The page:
Babbo Ristorante e Enoteca
OUTSTANDING CHEF AWARD
OUTSTANDING RESTAURANT AWARD
Gramercy Tavern, NYC
BEST NEW RESTAURANT
Central Michel Richard, Washington, DC
Chef/Owner: Michel Richard
RISING STAR CHEF OF THE YEAR AWARD
OUTSTANDING PASTRY CHEF AWARD
Elisabeth Prueitt and Chad Robertson
COOKBOOK OF THE YEAR
The River Cottage Meat Book by Hugh Fearnley-Whittingstall (Ten Speed Press)
Thomas Keller makes his debut on the red carpet at Lincoln Center for the James Beard Awards.
7:17 p.m.: We're here at Lincoln Center live blogging the James Beard Awards. We've actually been here since 5:00 p.m., but technical difficulties delayed our start. Alas, here we are. To catch up, briefly, the ceremony began with an introduction by Beard Foundation President Susan Ungaro followed by the introduction of the co-hosts Bobby Flay and Kim Cattrall. Not surprisingly, there were several Sex and the City references, all of which fell a little flat.
8:03 p.m.: The big news thusfar is that David Chang (of Momofuku fame) has yet again been honored for Best Chef, New York City. The man is invincible. Look for inevitable wave of pro-Chang praise and backlash tomorrow.
8:16 p.m.: So, where are we? We're in the press room, which is adjacent to the main hall. Basically, almost everyone is ignoring the live video and seems to be discussing where the best parties will be. In fact, a reporter from a major daily newspapers is sitting next to me and just told me, "It's more boring than watching the Golden Globes at home." Hmmm. We're heading toward the last third of the program.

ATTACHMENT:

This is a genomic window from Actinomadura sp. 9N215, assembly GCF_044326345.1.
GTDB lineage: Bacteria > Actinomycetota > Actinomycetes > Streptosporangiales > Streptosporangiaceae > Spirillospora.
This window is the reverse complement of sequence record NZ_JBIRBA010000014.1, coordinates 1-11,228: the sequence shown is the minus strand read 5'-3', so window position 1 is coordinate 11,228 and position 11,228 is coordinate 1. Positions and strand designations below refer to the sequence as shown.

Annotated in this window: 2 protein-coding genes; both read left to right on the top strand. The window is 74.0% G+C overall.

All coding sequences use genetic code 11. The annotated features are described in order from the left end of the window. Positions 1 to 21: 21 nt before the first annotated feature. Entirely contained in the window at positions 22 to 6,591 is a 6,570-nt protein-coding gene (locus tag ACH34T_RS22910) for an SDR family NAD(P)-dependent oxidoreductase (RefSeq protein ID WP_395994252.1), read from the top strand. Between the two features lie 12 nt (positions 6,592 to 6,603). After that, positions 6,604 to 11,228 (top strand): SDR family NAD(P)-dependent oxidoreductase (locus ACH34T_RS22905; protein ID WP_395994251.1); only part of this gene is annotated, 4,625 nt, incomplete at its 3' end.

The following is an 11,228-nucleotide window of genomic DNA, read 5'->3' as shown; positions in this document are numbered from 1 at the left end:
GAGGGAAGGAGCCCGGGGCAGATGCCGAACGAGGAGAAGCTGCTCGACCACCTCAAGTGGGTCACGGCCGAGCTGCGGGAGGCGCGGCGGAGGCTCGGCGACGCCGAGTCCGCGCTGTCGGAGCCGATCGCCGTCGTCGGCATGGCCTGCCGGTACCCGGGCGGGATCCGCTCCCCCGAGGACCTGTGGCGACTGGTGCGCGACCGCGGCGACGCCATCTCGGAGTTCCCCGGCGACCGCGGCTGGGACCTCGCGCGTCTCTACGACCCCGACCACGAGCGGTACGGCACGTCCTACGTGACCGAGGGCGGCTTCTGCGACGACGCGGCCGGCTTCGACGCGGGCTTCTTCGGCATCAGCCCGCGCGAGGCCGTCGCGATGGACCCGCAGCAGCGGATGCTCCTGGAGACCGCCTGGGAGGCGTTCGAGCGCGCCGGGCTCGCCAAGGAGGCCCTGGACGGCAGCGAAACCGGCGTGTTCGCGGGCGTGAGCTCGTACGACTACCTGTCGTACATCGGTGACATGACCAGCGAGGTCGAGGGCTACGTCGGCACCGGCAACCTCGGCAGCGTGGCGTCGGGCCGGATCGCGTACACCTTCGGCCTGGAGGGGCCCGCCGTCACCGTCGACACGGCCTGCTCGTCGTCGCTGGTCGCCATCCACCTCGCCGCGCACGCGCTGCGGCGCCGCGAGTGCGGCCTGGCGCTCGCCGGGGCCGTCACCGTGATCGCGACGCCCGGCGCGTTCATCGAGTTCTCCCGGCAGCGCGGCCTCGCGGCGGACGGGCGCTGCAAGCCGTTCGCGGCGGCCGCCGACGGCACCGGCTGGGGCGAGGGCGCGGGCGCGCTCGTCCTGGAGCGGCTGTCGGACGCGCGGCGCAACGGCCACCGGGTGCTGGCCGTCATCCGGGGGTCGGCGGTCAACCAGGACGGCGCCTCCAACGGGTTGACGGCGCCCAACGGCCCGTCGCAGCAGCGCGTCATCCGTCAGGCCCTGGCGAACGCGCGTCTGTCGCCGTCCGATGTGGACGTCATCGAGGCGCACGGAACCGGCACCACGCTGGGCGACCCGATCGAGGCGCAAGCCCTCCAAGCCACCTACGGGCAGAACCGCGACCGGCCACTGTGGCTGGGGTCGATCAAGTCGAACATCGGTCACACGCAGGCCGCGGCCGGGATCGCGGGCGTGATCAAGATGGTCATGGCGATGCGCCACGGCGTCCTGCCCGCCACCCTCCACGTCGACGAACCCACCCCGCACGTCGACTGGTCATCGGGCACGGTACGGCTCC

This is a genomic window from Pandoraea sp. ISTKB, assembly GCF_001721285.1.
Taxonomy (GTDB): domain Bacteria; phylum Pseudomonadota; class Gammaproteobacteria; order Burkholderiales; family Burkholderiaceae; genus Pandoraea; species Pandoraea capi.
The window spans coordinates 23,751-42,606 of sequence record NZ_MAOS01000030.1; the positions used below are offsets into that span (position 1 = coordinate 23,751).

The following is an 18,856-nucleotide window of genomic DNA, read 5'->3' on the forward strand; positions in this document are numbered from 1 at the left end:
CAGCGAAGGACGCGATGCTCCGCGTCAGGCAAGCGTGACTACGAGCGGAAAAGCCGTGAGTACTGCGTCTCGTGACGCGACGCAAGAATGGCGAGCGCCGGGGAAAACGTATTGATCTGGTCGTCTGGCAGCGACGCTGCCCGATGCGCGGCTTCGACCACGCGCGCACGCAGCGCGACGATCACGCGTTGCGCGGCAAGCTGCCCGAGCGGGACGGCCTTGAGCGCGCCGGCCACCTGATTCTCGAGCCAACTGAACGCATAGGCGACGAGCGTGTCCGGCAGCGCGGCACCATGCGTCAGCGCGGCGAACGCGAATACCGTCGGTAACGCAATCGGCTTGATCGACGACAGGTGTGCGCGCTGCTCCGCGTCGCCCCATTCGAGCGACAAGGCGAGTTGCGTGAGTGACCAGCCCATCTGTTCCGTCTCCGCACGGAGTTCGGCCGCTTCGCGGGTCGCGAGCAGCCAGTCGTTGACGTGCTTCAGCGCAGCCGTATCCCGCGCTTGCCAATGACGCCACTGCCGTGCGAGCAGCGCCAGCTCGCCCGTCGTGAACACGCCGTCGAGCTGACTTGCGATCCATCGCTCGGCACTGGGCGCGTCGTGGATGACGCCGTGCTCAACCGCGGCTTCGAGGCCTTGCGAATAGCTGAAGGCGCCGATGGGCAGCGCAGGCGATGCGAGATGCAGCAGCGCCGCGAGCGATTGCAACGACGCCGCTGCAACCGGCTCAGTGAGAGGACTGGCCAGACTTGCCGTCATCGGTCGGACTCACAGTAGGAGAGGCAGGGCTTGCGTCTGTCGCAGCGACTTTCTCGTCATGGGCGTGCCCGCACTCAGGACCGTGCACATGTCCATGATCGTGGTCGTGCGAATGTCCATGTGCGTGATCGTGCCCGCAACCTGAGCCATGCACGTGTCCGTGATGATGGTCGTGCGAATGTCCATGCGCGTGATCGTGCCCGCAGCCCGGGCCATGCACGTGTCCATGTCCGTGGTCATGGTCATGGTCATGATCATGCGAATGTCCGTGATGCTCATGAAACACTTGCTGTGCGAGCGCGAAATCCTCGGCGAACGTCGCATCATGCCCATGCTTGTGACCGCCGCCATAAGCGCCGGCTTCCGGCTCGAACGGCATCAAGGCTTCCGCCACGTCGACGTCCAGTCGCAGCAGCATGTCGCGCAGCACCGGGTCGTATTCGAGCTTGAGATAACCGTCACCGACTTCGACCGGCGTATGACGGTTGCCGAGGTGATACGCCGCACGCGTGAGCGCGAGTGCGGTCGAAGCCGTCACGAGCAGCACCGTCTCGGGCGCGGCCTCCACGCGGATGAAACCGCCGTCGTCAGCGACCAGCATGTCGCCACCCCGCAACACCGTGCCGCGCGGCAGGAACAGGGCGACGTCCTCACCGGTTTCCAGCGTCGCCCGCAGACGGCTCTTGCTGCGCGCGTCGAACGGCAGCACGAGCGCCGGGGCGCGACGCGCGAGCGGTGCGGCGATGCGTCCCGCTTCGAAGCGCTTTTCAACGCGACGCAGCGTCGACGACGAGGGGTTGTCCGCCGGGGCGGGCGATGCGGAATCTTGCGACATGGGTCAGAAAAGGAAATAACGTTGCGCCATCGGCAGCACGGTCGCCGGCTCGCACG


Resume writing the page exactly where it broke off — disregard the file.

8:38 p.m.: Thinks have actually calmed down in here, and, this is amazing, the live video feed is actually showing activities on stage rather than a powerpoint-style display of the nominee and winners. we're closing in on the major awards of the evening. Starstruck moment: Thomas Keller just brushed by me.
8:44 p.m.: Outstanding Pastry Chef award has been given to the crew at San Francisco's Tartine: Elisabeth Prueitt and Chad Robinson, who takes the stage with baby in tow.
8:49 p.m.: Blogger sitings: Amanda Kludt and Ben Leventhal of eater.com, Josh Ozersky of New York magazine's Grub Street (with medal around his neck for his win at Friday's media awards), and Jennifer Leuzzi of Snack.
8:58 p.m.: Best new restaurant award just went to Central Michel Richard in Washington, DC. He bests Mario Batli and Nancy Silverton's Mozza. Richard, who happens to be enormous, bear hugs Danny Meyer, who presented the award. More bear hugs. Then, before leaving the stage, Meyer announces that Richard will receive a one-year lease on a Lexus. The audience cheers. It ws a beautiful moment when he won, but this is a little cheesy, don't you think?
9:01 p.m.: Joe Bastianich and Mario Batali receive the award for "Outstanding Restaurateur" and Bastianich accepts on behalf of Batali (who does not show). He thanks his mother, Lydia Bastianich, for teaching him to be a restaurateur and thanks his wife for "letting him be a restaurateur."
9:06 p.m.: The outstanding restaurant award goes to Gramercy Tavern and its owner Danny Meyer. Meyer gives a shout out to former Gramercy Tavern chef Tom Colicchio.